Open your eyes , concluded the man, and see what you can with them before they close forever, and then a piano comes on, playing a lonely song that sounds to Werner like a golden boat traveling a dark river, a progression of harmonies that transfigures Zollverein: the houses turned to mist, the mines filled in, the smokestacks fallen, an ancient sea spilling through the streets, and the air streaming with possibility. She spends a lot of time with a professor there, learning everything she can about shells, mollusks and snails.

Geffard teaches her the names of shells-- Lambis lambis, Cypraea moneta, Lophiotoma acuta --and lets her feel the spines and apertures and whorls of each in turn. He explains the branches of marine evolution and the sequences of the geologic periods; on her best days, she glimpses the limitless span of millennia behind her: millions of years, tens of millions of years. Both Werner and Marie Laure are enriched by teachers and books as they grow. No nuclear families here. The Pfennig children lost their remaining parent when father was killed in the mine.

The author, in a video on his site, talks about the three pieces of inspiration that provided the superstructure for the novel. While 80 feet below ground in a NYC subway, a fellow passenger was griping about the loss of cell service. Doerr appreciates the beautiful miracle that is modern communications. At the start of the book I wanted to try to capture the magic of hearing the voice of a stranger in a little device in your home because for the history of humanity, that was a strange thing.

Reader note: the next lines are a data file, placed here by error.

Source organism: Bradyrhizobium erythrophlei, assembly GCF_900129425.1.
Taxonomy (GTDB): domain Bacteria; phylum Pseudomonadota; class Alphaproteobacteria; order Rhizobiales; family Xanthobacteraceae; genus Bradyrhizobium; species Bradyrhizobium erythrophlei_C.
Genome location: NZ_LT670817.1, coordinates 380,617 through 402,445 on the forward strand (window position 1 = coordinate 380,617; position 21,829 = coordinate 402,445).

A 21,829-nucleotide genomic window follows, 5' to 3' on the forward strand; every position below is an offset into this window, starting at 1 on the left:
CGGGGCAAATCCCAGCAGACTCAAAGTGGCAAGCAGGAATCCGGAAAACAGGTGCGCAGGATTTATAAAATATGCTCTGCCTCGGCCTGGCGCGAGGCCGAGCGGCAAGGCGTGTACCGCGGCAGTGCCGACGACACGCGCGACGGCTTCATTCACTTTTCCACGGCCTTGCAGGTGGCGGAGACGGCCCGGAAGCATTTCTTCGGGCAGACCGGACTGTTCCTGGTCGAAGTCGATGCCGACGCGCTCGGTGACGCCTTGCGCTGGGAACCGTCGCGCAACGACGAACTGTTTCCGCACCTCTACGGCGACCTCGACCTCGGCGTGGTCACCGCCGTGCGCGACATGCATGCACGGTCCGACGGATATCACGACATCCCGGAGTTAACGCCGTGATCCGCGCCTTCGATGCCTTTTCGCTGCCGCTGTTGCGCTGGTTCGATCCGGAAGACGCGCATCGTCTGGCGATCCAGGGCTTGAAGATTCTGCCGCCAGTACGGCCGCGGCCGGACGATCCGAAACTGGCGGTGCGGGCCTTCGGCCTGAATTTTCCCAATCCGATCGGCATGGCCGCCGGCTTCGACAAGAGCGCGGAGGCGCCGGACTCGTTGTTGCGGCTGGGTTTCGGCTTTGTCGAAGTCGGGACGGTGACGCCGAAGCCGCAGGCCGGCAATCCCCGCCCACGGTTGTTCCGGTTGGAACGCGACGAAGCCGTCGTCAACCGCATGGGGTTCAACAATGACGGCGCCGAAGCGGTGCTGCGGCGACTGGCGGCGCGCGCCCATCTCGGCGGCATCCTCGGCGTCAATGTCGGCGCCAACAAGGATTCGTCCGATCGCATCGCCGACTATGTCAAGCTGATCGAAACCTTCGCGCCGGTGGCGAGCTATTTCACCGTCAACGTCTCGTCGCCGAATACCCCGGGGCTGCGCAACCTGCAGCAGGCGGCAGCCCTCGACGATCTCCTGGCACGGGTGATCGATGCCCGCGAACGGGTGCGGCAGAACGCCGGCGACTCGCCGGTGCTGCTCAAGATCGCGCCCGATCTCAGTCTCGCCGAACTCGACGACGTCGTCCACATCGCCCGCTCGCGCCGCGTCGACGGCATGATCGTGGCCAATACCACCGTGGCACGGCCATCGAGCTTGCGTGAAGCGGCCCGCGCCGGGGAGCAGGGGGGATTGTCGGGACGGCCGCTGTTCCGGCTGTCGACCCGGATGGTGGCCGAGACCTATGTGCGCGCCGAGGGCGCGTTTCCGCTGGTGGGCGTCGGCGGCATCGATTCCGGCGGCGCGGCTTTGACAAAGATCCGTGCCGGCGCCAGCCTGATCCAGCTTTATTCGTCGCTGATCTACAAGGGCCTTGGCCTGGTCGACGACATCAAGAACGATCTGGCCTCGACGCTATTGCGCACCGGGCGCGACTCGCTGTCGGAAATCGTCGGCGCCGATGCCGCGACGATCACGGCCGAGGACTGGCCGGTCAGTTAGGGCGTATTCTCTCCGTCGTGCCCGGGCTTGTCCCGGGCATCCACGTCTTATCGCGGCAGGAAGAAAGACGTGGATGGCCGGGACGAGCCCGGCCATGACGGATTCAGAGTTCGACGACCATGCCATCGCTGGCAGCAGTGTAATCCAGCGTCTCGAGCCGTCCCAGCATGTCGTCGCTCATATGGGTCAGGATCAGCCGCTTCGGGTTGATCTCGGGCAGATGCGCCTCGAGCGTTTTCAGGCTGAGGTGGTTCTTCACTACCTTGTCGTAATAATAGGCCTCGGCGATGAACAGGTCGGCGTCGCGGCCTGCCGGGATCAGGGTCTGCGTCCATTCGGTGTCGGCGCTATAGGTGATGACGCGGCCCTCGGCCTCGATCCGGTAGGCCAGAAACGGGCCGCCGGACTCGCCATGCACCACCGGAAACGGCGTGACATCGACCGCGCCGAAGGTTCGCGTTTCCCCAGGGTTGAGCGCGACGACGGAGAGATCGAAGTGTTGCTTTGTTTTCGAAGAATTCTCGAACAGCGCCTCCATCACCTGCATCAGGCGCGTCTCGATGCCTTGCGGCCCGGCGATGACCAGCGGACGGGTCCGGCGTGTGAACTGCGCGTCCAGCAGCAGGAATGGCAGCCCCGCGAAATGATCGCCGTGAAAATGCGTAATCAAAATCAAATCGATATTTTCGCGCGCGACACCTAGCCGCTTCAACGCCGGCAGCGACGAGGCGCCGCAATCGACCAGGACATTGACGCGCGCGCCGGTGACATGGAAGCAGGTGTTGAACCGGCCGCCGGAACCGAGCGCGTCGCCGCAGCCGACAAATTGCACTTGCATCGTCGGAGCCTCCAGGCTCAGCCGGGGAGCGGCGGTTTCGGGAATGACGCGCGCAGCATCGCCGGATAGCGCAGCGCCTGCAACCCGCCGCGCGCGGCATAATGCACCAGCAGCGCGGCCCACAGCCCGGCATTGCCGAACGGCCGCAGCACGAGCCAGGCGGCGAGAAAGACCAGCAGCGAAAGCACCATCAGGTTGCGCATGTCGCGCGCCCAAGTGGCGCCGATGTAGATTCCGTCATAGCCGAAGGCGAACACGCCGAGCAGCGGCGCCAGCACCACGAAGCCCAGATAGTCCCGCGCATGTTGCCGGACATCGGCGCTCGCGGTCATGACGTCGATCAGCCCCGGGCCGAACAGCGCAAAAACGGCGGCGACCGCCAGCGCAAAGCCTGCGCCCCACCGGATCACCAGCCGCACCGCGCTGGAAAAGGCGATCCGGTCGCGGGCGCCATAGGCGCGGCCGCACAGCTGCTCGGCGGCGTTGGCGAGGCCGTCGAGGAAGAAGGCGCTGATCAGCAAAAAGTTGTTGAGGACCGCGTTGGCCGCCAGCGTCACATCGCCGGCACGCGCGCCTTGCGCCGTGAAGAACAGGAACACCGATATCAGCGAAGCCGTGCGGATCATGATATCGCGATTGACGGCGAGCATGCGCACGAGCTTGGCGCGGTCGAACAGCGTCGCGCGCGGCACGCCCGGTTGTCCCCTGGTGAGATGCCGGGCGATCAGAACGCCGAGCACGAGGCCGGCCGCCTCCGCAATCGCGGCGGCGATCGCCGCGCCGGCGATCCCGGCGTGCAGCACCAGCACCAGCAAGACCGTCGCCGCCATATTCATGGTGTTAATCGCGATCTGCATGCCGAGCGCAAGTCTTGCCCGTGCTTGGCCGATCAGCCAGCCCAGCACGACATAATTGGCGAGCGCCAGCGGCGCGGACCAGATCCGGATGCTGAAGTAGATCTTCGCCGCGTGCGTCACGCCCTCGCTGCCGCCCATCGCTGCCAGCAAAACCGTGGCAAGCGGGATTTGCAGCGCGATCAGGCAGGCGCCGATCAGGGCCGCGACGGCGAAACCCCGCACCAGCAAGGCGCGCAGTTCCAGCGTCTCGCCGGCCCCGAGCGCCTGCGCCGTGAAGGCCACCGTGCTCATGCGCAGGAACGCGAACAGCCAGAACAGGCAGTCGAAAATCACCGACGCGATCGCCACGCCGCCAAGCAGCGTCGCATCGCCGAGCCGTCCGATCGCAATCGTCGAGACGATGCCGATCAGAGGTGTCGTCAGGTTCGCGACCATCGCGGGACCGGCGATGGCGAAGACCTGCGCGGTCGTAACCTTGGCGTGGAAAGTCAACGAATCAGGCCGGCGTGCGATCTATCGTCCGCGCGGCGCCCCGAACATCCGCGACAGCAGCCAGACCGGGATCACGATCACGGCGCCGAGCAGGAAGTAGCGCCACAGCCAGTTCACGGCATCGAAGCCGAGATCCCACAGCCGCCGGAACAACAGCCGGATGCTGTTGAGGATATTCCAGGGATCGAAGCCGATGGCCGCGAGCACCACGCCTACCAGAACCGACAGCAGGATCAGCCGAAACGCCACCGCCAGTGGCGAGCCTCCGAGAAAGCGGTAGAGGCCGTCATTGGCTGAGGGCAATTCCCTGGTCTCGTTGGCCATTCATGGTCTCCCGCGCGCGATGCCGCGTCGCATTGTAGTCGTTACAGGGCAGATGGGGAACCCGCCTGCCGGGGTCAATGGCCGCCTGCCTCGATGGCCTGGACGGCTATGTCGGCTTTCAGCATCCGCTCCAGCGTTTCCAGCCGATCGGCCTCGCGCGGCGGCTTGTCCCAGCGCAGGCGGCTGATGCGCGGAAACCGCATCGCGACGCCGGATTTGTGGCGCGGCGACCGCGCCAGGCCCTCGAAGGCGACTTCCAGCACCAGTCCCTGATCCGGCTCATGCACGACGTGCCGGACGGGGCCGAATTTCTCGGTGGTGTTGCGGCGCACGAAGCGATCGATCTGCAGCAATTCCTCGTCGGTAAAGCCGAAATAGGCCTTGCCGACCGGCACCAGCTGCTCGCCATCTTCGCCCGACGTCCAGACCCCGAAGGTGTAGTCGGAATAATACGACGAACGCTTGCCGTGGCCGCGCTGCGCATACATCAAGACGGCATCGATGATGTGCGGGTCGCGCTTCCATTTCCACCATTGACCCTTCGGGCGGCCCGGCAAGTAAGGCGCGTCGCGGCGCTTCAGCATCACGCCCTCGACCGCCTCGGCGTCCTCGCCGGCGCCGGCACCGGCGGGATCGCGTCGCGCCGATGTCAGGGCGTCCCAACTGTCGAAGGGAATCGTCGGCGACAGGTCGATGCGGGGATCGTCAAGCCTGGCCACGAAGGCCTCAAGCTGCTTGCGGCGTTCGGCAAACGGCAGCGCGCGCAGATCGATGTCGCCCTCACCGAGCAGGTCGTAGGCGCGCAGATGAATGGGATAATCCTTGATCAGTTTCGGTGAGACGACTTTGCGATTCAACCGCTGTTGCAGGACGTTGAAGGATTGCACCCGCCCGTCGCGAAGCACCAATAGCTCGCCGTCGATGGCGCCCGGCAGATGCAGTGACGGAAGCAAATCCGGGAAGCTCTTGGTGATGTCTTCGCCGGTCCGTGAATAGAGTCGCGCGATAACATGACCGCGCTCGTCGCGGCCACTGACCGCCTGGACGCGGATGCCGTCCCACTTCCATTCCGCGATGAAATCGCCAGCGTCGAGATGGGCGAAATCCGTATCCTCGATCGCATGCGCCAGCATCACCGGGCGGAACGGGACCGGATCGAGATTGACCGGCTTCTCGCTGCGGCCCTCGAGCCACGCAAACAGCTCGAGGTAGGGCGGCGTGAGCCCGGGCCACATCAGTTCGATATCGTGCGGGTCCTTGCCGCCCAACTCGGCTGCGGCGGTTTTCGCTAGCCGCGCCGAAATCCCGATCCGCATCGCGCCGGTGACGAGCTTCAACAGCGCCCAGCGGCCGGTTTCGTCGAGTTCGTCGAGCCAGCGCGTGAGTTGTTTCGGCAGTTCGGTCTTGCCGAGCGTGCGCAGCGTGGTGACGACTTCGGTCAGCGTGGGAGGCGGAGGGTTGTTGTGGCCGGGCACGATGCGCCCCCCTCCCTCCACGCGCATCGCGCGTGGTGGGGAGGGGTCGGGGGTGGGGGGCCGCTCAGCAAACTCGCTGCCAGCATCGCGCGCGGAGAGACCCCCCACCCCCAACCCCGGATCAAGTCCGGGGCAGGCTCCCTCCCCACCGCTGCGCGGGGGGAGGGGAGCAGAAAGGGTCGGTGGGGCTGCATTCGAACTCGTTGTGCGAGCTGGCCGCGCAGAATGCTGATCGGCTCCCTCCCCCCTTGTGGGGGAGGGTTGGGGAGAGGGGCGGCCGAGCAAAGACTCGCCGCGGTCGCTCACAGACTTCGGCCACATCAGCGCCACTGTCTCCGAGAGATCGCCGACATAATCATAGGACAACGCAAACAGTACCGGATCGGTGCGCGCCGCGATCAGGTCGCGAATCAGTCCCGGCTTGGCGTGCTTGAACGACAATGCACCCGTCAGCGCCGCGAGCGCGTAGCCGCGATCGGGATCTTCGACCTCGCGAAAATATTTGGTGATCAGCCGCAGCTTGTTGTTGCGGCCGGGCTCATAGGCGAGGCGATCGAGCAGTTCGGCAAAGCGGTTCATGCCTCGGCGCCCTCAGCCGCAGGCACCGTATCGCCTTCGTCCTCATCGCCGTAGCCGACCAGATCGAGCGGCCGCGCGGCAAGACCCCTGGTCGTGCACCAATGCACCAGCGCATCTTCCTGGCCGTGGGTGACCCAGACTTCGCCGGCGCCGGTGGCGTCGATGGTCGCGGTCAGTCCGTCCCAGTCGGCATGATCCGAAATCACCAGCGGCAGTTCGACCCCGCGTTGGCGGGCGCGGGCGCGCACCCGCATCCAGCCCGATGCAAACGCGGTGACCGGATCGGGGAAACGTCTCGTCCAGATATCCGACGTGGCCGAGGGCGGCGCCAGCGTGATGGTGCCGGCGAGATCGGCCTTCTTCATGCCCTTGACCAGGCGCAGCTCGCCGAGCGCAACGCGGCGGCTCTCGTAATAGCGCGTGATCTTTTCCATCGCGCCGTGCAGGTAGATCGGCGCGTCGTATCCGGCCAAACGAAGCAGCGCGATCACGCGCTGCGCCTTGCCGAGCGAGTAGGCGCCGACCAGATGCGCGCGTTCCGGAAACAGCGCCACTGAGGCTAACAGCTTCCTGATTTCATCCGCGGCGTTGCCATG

I started with a boy trapped somewhere and a girl reading a story. A year later he was on a book tour in France and saw Saint Malo for the first time. That was where the boy would be trapped, listening to the radio. The third piece arrived when Doerr learned that when the Germans invaded, the French hid not only their artistic treasures but their important natural history and gemological holdings as well.

But there is a third stream as well, that of Sgt Major Reinhold von Rumpel, a gem appraiser drafted by the Reich to examine the jewels captured by the military and collect the best for a special collection. He becomes obsessed with finding the Sea of Flames, the near mythic diamond Daniel LeBlanc had hidden away. He is pretty much the prototypical evil Nazi, completely corrupt, greedy, cruel, as close to a stick-figure characterization as there is in the book. But his evil-doing provides the danger needed to move the story forward. There may not be words sufficient to exclaim just how magnificent an accomplishment this book is.